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Suriname’s Debt Surge: What’s Driving It?

The debt to GDP ratio in Suriname increased by 35.6 percentage points in 3 years, moving from 29% of its GDP in 2014 to 64.6% in 2016. It’s the largest increase in a debt ratio recorded in Latin America and the Caribbean (LAC) over the period. Trinidad and Tobago, Belize and Brazil were the only other countries that experienced double digit increases over the same period.

Figure 1: Changes in debt to GDP ratio (2014-2016)

What are the main drivers of debt?

The debt mechanism is simple and is influenced by five main factors: primary balance, interest rate, real GDP growth, inflation, and the exchange rate (see Schmid, 2016).

Figure 2: Debt Decomposition, by Time periods

The primary balance and changes in the exchange rate are the two main recent drivers of Suriname’s debt. Figure 2 shows the decomposition of Suriname’s debt over the period 2010 to 2016. General government debt stood at 64.6 percent of GDP in 2016, more than triple the level in 2010 (19 percent of GDP). The increase was due mainly to a significant increase in foreign currency debt. Large fiscal deficits, currency devaluation and weak real GDP growth, driven primarily by a sharp drop in mineral revenues, have been the main causes (see Figure 2). Suriname’s primary fiscal deficit increased from 1.5 percent of GDP in 2010 to 4.4 percent of GDP in 2017, reaching a high of 7.8 percent of GDP in 2015. Real GDP growth declined from an average of 4.4 percent in 2001-2014 to an average of -6.6 percent in 2015-2016, together with these factors, a currency depreciation of 127 percent from 2010 to 2016 raised the debt-to-GDP ratio by over 35 percentage points from 2014 to 2016 (see Figure 3).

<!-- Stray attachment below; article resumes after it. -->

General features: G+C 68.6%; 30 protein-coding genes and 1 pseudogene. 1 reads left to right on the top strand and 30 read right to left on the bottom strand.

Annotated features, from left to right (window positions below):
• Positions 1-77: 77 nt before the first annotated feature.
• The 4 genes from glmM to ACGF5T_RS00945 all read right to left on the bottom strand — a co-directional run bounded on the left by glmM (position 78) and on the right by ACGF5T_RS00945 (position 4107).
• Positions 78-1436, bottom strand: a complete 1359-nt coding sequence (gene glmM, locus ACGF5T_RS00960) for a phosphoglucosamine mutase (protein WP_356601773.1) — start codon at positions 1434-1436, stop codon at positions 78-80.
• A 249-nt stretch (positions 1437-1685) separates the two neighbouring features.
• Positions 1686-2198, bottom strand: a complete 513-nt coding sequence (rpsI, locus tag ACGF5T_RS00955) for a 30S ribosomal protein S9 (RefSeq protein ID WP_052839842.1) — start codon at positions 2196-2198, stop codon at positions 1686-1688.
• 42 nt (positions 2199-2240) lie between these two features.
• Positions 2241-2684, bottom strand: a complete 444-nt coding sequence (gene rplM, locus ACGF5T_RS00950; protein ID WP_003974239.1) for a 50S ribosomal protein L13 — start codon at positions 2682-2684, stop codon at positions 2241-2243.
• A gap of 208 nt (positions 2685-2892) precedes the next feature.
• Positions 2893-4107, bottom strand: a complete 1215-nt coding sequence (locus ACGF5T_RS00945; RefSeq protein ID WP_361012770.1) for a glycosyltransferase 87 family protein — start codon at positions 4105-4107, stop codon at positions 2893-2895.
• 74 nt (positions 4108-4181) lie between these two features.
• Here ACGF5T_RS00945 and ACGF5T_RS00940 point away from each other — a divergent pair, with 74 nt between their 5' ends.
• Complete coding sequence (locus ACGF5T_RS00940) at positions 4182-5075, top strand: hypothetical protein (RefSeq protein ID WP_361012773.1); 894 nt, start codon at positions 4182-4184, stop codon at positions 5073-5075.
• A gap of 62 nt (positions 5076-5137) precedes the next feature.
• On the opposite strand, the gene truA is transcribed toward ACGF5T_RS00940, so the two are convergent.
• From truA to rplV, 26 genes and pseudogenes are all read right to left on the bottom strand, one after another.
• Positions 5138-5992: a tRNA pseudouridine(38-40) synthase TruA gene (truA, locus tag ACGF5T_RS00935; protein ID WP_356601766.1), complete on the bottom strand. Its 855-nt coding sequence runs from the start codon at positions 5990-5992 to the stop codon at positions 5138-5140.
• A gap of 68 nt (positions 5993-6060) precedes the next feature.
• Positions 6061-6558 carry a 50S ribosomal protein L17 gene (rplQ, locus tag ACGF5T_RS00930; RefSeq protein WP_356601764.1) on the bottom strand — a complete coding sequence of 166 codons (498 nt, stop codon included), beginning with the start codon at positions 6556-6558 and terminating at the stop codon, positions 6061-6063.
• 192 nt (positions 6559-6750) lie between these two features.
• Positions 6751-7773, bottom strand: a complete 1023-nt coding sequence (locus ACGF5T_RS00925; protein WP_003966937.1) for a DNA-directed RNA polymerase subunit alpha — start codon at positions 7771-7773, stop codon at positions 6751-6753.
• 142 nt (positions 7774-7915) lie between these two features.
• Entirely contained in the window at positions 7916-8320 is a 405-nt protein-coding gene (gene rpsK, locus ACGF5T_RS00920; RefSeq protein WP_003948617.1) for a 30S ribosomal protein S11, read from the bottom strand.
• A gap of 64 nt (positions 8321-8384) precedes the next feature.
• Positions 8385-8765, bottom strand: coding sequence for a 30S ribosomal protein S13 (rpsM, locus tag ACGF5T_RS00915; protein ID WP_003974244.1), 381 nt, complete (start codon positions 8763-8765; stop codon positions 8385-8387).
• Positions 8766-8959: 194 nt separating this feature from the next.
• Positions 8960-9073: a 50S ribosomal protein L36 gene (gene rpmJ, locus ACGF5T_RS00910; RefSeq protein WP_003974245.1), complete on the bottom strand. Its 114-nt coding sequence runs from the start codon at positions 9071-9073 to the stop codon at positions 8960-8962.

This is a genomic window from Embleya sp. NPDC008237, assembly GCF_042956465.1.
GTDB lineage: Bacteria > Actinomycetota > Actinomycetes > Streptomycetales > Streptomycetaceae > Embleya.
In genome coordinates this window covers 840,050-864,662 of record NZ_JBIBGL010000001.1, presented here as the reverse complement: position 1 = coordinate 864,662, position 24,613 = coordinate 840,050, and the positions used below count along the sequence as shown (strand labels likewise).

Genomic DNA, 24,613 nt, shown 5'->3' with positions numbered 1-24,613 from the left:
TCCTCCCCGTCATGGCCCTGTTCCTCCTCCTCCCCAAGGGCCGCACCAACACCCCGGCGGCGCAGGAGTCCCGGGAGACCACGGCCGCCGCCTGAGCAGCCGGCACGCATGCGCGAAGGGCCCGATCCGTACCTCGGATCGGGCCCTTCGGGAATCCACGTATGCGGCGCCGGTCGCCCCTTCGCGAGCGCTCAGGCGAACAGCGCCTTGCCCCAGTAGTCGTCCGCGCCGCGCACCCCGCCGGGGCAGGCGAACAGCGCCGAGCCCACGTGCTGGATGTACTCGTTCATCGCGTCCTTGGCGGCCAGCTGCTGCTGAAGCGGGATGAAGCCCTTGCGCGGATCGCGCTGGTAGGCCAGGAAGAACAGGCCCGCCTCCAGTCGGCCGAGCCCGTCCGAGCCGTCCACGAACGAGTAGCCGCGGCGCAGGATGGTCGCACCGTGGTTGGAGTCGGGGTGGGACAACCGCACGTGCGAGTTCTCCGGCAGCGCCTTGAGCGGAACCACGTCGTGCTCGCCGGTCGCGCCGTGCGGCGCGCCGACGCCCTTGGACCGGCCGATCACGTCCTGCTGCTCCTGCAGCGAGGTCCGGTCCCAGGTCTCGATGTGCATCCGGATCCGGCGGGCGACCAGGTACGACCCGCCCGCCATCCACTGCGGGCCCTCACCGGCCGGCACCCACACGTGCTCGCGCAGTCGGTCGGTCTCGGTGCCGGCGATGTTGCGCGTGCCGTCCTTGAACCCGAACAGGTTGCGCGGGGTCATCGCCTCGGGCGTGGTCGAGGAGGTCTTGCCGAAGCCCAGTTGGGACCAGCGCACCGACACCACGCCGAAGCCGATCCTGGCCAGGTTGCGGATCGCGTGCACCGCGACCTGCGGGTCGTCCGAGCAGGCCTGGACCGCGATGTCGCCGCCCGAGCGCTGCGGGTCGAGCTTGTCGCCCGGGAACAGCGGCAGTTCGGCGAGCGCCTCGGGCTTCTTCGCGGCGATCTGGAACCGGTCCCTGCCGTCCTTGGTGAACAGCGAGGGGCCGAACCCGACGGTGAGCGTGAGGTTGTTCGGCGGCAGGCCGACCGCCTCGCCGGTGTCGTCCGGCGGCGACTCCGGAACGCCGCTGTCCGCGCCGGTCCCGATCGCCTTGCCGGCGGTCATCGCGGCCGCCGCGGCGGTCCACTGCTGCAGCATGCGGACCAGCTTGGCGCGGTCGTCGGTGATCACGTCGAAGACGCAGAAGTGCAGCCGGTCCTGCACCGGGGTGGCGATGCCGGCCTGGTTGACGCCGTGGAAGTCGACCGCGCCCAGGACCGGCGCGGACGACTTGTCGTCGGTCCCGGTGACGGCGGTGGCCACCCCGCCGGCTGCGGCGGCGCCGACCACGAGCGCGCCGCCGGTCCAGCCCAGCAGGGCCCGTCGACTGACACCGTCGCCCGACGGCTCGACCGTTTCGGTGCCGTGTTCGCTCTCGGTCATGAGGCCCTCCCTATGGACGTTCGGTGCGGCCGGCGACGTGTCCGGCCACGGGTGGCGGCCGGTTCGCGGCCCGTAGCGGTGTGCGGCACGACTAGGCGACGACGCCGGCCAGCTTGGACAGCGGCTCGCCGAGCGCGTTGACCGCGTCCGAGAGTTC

Figure 3: Suriname’s domestic and foreign debt (% of GDP)

Source: Author’s estimates from World Economic Outlook, April 2017.

What can we do about it?

Fiscal consolidation and the strengthening of fiscal institutions and processes should be at the core of the policy efforts to put debt on a downward path and restore macroeconomic stability. Structural reforms to improve productivity, promote private sector growth and diversification are important for Suriname to be able to mitigate and respond to similar shocks in future.

For more information on the Economic Crisis in Suriname: read Fall from Grace: How Suriname’s Macroeconomic Fundamentals Have Changed After The “Perfect Economic Storm” and forthcoming paper; Khadan, Jeetendra. “The Perfect Storm: Debt, Fiscal Adjustment and Growth in Suriname”.

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